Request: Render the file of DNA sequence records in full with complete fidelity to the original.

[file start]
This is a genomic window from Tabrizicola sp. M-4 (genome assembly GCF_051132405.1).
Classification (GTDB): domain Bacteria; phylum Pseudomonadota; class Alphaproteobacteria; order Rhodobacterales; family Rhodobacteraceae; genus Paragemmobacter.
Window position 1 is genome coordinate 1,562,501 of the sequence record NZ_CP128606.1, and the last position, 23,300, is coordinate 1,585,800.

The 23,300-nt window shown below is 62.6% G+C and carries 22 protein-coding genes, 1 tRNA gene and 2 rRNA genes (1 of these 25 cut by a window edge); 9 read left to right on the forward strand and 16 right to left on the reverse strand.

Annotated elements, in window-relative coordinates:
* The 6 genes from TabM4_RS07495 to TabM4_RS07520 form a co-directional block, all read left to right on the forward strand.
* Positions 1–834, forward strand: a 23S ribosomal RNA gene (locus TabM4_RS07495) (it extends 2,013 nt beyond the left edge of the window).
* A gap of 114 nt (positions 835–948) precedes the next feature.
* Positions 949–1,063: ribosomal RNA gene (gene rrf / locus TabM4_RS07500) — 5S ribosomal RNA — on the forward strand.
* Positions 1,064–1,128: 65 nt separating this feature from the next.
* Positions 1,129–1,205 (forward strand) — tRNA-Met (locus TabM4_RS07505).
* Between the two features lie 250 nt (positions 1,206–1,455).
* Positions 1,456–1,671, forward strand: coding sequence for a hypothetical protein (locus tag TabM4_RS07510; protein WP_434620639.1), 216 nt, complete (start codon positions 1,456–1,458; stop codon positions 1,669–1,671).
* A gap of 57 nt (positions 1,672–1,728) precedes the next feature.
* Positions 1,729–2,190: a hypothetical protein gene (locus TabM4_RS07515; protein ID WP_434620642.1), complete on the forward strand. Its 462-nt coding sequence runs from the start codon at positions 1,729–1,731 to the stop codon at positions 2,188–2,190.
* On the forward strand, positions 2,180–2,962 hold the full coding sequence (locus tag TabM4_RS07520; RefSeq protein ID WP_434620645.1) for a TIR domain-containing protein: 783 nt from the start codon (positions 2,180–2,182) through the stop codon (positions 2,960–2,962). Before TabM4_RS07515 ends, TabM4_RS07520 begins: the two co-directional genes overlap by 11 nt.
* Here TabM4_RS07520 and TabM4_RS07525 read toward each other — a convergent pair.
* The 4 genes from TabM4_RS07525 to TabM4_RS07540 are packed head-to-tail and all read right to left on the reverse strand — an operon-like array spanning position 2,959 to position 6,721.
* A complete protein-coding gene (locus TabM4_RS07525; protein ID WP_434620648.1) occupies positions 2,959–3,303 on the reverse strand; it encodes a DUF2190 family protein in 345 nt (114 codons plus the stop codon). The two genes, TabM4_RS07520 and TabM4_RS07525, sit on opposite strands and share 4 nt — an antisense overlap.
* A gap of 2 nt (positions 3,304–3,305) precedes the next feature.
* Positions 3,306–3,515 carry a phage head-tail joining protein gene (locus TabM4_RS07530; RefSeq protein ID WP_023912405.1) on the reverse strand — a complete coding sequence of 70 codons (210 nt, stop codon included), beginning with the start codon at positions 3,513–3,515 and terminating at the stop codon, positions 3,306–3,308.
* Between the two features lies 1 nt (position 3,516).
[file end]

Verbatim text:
This is a genomic window from Tabrizicola sp. M-4 (genome assembly GCF_051132405.1).
Classification (GTDB): domain Bacteria; phylum Pseudomonadota; class Alphaproteobacteria; order Rhodobacterales; family Rhodobacteraceae; genus Paragemmobacter.
Window position 1 is genome coordinate 1,562,501 of the sequence record NZ_CP128606.1, and the last position, 23,300, is coordinate 1,585,800.

The 23,300-nt window shown below is 62.6% G+C and carries 22 protein-coding genes, 1 tRNA gene and 2 rRNA genes (1 of these 25 cut by a window edge); 9 read left to right on the forward strand and 16 right to left on the reverse strand.

Annotated elements, in window-relative coordinates:
* The 6 genes from TabM4_RS07495 to TabM4_RS07520 form a co-directional block, all read left to right on the forward strand.
* Positions 1–834, forward strand: a 23S ribosomal RNA gene (locus TabM4_RS07495) (it extends 2,013 nt beyond the left edge of the window).
* A gap of 114 nt (positions 835–948) precedes the next feature.
* Positions 949–1,063: ribosomal RNA gene (gene rrf / locus TabM4_RS07500) — 5S ribosomal RNA — on the forward strand.
* Positions 1,064–1,128: 65 nt separating this feature from the next.
* Positions 1,129–1,205 (forward strand) — tRNA-Met (locus TabM4_RS07505).
* Between the two features lie 250 nt (positions 1,206–1,455).
* Positions 1,456–1,671, forward strand: coding sequence for a hypothetical protein (locus tag TabM4_RS07510; protein WP_434620639.1), 216 nt, complete (start codon positions 1,456–1,458; stop codon positions 1,669–1,671).
* A gap of 57 nt (positions 1,672–1,728) precedes the next feature.
* Positions 1,729–2,190: a hypothetical protein gene (locus TabM4_RS07515; protein ID WP_434620642.1), complete on the forward strand. Its 462-nt coding sequence runs from the start codon at positions 1,729–1,731 to the stop codon at positions 2,188–2,190.
* On the forward strand, positions 2,180–2,962 hold the full coding sequence (locus tag TabM4_RS07520; RefSeq protein ID WP_434620645.1) for a TIR domain-containing protein: 783 nt from the start codon (positions 2,180–2,182) through the stop codon (positions 2,960–2,962). Before TabM4_RS07515 ends, TabM4_RS07520 begins: the two co-directional genes overlap by 11 nt.
* Here TabM4_RS07520 and TabM4_RS07525 read toward each other — a convergent pair.
* The 4 genes from TabM4_RS07525 to TabM4_RS07540 are packed head-to-tail and all read right to left on the reverse strand — an operon-like array spanning position 2,959 to position 6,721.
* A complete protein-coding gene (locus TabM4_RS07525; protein ID WP_434620648.1) occupies positions 2,959–3,303 on the reverse strand; it encodes a DUF2190 family protein in 345 nt (114 codons plus the stop codon). The two genes, TabM4_RS07520 and TabM4_RS07525, sit on opposite strands and share 4 nt — an antisense overlap.
* A gap of 2 nt (positions 3,304–3,305) precedes the next feature.
* Positions 3,306–3,515 carry a phage head-tail joining protein gene (locus TabM4_RS07530; RefSeq protein ID WP_023912405.1) on the reverse strand — a complete coding sequence of 70 codons (210 nt, stop codon included), beginning with the start codon at positions 3,513–3,515 and terminating at the stop codon, positions 3,306–3,308.
* Between the two features lies 1 nt (position 3,516).